Posts Tagged ‘Tsotsi’

Something must have happened.

The world shifted on its orbit, perhaps; the polarity of our planet reversed; the sky fallen…

Michael Gove has tinkered with the GCSE syllabus (no change there then!) but has done it with… wait for it… some degree of consultation and for year groups not currently half way through their course! I’m almost grateful for this! And feel guilty!

Is this what Stockholm Syndrome feels like?

So there are various sources of information linked below:
The TES
Ofqual
The BBC and
the DfE

So, my first question is: when do these reforms take place?

They are described for first teaching in 2015 (at least for English Literature and English Language and Maths) which would mean when our current Year 8s hit Year 10, they will be subject to these. Twenty months to go.

Grades will be replaced with numerical .. well… numerical grades I suppose. The current 8 pass grades of A*-G will be replaced with 9 pass grades of 1-9. I see nothing terribly objectionable in that… but also nothing terribly constructive. I don’t see the point. Why? It replaces one arbitrary ladder with another. Are we meant to believe that schools will not simply replace the C/D border trauma with an equally traumatic 5/6 border – or whichever grades become synonymous with that border.

Tiered exams will disappear. Ok. Again, no massive issues in principle if I have confidence that the exam boards have the ability to set questions which genuinely challenge the most able to differentiate between the 9s and 8s and give the 1s and 2s a fair chance. And if I have confidence that a marker will be able to give full credit to the full range of marks. And I should have that confidence – after all, we as teachers are doing it day-in day-out – but, after the last two years’ results, I’m sorry but I just don’t.

Coursework and Controlled Assessments are removed in favour of a 100% terminal exam.

Now, this I do object to!

English is not apt for exams in my humble opinion. The key processes of reading and writing – by their very nature – are slow and ruminative and reflective. I spend time teaching kids to craft each sentence, to carefully make lexical choices, to control their writing, to balance control with a certain responsiveness to the text which they are creating.

For heaven’s sake, I even review, amend and redraft text messages before I send them!

To force either creative or analytical responses in – let’s say – forty-five minutes will not result in either careful or thoughtful or effective writing. What it will result in is content-led teaching in Literature where “the book” is taught rather than the skills of reading. Feature spotting. Writing toolkits. Similes shoehorned in; metaphors wrenched out of shape; alliteration abounding out of control. Skills demonstrated with no real understanding of whether they work or not.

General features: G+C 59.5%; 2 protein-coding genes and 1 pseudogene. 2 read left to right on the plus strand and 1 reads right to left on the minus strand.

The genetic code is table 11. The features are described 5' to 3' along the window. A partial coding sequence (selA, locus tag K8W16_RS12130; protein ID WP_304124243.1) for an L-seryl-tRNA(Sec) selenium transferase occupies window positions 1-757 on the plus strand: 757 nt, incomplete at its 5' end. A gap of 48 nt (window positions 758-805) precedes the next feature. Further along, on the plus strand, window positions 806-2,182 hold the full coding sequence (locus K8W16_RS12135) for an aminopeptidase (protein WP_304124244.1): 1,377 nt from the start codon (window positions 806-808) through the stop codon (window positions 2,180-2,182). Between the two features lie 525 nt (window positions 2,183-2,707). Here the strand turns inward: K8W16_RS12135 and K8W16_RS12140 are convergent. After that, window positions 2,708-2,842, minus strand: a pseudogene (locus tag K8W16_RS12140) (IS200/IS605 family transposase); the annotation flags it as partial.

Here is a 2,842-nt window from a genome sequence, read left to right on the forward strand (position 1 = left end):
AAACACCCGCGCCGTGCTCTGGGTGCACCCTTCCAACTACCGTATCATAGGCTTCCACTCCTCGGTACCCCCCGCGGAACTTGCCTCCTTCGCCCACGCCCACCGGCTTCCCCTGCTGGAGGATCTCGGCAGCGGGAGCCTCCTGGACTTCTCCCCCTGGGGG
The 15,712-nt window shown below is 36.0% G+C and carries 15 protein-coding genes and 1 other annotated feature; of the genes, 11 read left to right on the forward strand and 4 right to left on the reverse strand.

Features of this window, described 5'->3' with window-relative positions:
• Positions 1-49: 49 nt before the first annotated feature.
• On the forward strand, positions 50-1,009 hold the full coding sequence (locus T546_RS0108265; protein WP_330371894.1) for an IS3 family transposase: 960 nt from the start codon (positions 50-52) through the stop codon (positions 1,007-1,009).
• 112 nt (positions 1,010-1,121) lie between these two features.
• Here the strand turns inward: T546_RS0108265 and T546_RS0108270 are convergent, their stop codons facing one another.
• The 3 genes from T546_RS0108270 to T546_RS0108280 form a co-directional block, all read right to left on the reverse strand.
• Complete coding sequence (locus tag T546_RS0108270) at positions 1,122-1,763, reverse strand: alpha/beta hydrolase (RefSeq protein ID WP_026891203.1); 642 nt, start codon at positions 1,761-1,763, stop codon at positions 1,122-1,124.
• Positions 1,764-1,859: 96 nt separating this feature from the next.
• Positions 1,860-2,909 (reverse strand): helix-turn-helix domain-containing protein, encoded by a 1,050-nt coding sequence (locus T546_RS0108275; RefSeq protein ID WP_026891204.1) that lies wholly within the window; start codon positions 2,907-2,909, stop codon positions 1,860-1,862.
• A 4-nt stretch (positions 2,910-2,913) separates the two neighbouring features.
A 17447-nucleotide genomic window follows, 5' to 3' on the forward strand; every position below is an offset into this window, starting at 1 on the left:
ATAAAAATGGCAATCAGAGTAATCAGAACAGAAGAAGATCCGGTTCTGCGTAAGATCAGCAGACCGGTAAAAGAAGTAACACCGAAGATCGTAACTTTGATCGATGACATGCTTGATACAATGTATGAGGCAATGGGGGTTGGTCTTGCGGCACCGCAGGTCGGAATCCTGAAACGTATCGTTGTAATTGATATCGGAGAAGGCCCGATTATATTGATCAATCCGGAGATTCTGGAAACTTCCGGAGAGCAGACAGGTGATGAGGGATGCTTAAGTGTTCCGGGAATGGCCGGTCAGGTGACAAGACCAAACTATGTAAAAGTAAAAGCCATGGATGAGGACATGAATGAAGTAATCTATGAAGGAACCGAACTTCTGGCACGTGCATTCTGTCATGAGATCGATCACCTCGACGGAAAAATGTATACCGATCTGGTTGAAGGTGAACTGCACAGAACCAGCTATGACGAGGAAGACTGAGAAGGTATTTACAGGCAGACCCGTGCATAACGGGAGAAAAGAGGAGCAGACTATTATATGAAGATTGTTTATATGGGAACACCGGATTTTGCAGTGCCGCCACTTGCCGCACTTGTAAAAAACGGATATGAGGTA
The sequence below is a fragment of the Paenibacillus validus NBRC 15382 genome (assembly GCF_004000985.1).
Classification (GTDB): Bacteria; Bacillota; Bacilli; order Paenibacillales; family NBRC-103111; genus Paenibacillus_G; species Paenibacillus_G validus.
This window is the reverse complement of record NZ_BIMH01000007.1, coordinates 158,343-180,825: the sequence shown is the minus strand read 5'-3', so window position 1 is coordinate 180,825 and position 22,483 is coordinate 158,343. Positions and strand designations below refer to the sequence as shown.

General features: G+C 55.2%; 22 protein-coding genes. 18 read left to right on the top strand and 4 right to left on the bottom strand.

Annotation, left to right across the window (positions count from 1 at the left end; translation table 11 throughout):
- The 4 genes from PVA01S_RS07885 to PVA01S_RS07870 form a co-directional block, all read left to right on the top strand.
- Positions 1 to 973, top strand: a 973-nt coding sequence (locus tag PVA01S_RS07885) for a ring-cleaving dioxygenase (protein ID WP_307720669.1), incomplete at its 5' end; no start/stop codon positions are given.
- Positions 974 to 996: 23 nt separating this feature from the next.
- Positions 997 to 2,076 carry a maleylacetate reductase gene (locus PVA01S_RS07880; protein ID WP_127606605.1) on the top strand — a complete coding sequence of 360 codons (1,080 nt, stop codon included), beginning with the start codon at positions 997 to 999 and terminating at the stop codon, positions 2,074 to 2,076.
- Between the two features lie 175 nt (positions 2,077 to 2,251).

It has been an eye opener doing coursework for the iGCSE alongside CAs for OCR GCSE and C/D students in controlled assessments are producing C/B quality work as coursework. I know there’s the risk that parents give undue help. But – notice the carefully chosen co-ordinating conjunction to open the sentence because it ‘fits’ with my current and somewhat conversational tone even though “However” might be more technically correct – you see, I think like this! – But some kids will just work better at home with nagging parents and away from other kids.

What other changes will we see?

More “whole book” testing. How can that be consistent with exam situations?

More 19th century novels and Romantic poetry. Well, fair enough! There’s great stuff there. Blake remains my favourite poet! But there’s a treasure trove of modern literary gems: Purple Hibiscus, Things Fall Apart, Mister Pip, Tsotsi. Yes, I do have a penchant for post-colonial literature! And I fear from the information released thus far that the curriculum is increasingly like the government: white, male, middle class, bound to the safety of the ‘classics’ and worryingly Anglo-centric!